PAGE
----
Watching nature take its course, from the top of a hill in northern England

Going Down


Finger post-1

Going down the Bingley Five Rise, if that isn’t a contradiction

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The Bingley Five Rise, is a set of locks, five of them, no surprises there then; they are in ‘staircase’ formation, with each lock opening into the next rather than being separated by ponds of ‘neutral’ water.

Here are the  names and the figures

Bingley Five Rise 6-1

For me, apart from marvelling at this amazing feat of engineering, 1774, for goodness sake, to put that into context, that’s two years before the American Declaration of Independence.  The locks contained all that I do not like about boaty things,  that is deep sheer sided drops

Bingley Five Rise 5-1

in to broiling black waters ( the things I do for this blog)

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Mr Uhdd sensed my unease ‘You really don’t like this do you?’ It’s OK there is nothing to worry about’  he said, I pointed out that this was about as helpful as me standing with him at the top of a cliff and saying ‘don’t worry you won’t fall off’. (Mr Uhdd doesn’t like heights, which can, on occasion, be inconvenient for a fellrunner.)

Bingley Five Rise 7-1

Wisely British Waterways lock keepers are on hand to guide novices through the locks. I went and stood at the bottom, and waited for our narrow boat and a photo to emerge

Bingley Five Rise 4-1

British Waterways, will be handed over as part of government reform, from government control, to a ‘civil society’ next year. I’m not sure if that is good or bad, idea, the locals are thinking about.



Author: uphilldowndale

Watching the rhythm of rural life, from the top of a hill in northern England. Having spent most of my life avoiding writing, I now need to do it! I am no domestic goddess, but if I were expecting visitors to my home, I would whisk round with the duster and plump up the cushions and generally make the place look presentable. I hope that by putting my words where others may see them it will encourage me to ‘tidy up and push the Hoover around’ my writing. On the other hand I may just be adding to the compost heap. Only time will tell! Pull up a chair, sit yourself down, I’ll put the kettle on.

10 thoughts on “Going Down

  1. Doubly worrying to look down into if you have a small dog with you. Rani fell in the canal for the first time yesterday, but not, thankfully, into a lock. She thought all the freshly fallen leaves on the surface of the water were ‘terra firma’!

    I have my emergency dog-in-lock drill all worked out, you know. I would put the dog-walking bum-bag over my jacket, unzip the jacket, climb down the lock ladder and then scoop the little dog inside my clothes so I can climb back up the ladder again. This relies on the little dog being able swim to the bottom of the ladder, and not growing too much bigger from now on. There are never British Waterways staff around here should you need them, even though we have a flight of 16 locks!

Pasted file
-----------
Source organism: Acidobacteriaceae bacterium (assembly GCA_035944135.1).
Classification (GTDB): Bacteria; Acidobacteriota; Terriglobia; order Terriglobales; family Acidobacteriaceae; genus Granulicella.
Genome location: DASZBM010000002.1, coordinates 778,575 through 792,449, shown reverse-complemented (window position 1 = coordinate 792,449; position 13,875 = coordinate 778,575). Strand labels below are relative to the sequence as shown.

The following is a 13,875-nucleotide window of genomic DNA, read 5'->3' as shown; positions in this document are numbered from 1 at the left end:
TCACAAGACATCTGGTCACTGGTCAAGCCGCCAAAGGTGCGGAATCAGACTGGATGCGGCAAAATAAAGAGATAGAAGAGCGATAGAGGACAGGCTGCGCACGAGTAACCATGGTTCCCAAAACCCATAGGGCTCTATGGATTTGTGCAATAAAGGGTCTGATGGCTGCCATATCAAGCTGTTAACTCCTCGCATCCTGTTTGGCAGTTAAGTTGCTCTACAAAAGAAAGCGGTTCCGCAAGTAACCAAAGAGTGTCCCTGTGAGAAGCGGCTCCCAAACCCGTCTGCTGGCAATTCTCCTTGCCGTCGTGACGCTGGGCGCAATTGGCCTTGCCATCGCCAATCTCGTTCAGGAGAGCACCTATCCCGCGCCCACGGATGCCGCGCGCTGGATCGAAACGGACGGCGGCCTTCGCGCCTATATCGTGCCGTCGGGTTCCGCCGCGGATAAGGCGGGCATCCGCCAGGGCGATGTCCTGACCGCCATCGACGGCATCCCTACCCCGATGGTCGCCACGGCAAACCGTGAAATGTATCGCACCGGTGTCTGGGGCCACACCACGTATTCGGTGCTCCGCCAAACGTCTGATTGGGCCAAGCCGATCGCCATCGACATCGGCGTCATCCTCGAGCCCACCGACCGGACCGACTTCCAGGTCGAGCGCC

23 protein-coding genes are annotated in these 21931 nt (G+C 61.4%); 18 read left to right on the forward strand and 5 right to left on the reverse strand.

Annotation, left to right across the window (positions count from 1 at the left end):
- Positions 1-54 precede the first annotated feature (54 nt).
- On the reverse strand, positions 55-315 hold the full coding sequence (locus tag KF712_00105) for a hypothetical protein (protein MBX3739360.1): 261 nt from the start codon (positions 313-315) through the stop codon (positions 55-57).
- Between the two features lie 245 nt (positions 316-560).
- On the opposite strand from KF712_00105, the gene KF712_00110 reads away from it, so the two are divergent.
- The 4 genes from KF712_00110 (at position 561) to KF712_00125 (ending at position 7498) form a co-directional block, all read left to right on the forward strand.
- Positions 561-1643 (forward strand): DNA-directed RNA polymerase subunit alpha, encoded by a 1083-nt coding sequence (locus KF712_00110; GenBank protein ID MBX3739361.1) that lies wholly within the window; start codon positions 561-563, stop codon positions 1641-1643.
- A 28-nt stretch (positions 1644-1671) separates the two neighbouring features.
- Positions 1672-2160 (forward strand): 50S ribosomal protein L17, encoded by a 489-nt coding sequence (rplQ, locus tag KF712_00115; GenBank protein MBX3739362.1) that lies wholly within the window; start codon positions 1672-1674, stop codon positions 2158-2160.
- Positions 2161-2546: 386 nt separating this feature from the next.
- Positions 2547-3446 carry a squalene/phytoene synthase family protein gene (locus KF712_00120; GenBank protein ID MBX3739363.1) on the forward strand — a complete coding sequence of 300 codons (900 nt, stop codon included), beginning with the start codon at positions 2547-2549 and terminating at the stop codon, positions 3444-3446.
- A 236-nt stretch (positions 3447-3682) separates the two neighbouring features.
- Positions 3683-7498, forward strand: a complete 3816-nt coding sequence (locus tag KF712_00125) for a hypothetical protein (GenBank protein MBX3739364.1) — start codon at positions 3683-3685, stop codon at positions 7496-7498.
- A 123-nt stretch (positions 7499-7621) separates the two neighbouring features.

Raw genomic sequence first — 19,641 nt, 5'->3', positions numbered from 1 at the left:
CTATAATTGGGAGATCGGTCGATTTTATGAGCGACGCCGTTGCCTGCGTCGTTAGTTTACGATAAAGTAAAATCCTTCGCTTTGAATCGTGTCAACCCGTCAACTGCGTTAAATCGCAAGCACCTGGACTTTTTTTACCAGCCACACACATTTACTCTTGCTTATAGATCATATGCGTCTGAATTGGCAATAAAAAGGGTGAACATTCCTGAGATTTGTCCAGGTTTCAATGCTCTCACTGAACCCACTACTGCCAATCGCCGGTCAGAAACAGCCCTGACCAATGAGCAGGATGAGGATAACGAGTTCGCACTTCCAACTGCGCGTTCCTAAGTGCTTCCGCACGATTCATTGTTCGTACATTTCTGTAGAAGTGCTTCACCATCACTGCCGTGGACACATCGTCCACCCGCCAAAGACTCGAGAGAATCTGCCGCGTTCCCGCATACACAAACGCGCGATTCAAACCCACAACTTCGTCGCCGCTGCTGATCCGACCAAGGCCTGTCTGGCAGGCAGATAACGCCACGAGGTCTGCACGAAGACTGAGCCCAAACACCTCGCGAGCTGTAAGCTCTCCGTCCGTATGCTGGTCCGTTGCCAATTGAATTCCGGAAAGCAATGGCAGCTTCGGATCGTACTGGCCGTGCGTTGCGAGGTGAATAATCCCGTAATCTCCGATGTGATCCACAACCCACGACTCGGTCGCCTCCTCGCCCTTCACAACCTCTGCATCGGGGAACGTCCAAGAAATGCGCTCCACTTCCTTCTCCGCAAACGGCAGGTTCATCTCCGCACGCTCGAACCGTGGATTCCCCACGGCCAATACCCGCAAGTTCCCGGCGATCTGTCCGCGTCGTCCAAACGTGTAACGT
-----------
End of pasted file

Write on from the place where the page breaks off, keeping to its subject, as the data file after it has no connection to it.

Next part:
2. It’s always nice to be reminded about the technological achievements of our predecessors. Some of the solutions to long-standing problems that people came up with before the introduction of “necessary technologies” like steam power or the internal combustion engine are fascinatingly ingenious (although often labor-intensive).

    That heron has a knowing look.

  3. Locks always exercise a fascination, I find. When barges go through town locks in London, there are usually people who gather to watch, though we have nothing as complex as a five-fold step-lock.

    I don’t like heights, either, though for some reason I always have to look down. I daydream of being a bird and having no fear of heights. I’ve never thought of falling into a lock, though. Perhaps I’ll think about it next time I visit a lock.

    Herons are thought of as shy birds but in some places along the Thames they stand on the bank within feet of people passing by. I love to see them in flight when they are quite unlike most other birds.

  4. I find this post about going down those locks very interesting, we do not have such locks in our flat little Denmark. Great post 🙂

  5. Interesting collection of vegetation on that lock gate. One assumes the locks raise as well as lower boats — or is the traffic all one way?

    The government privatized our mail service and it’s gone to H*ll in a handbasket. The price of postage goes up so often that before I can finish a book of stamps, postage has gone up again.

  6. Great photos, I’ve always been fascinated by locks, the mechanics and engineering involved is amazing. We live close to Caen locks near Devizes which is part of a 29 lock flight in around 2 miles. Well worth a visit if you’re in south wiltshire, a great feat of engineering!

  7. As a one time mechanical engineer I find things like this fascinating. Mind you nowadays I think that the heron would be of more interest.
    I’m not keen on heights either! xx

  8. Those photos just knock me out. You made clear the challenge the engineers faced. Also, um, the challenge certain boaters, such as myself, might face. (We’re going where?)

    I am impressed, too, with the work of the stonemasons–and with a community that memorializes them name by name.

    Can’t wrap my mind around an acrophobic fellrunner. Mr. Uhdd meets my basic definition of brave: being afraid and doing it anyway.

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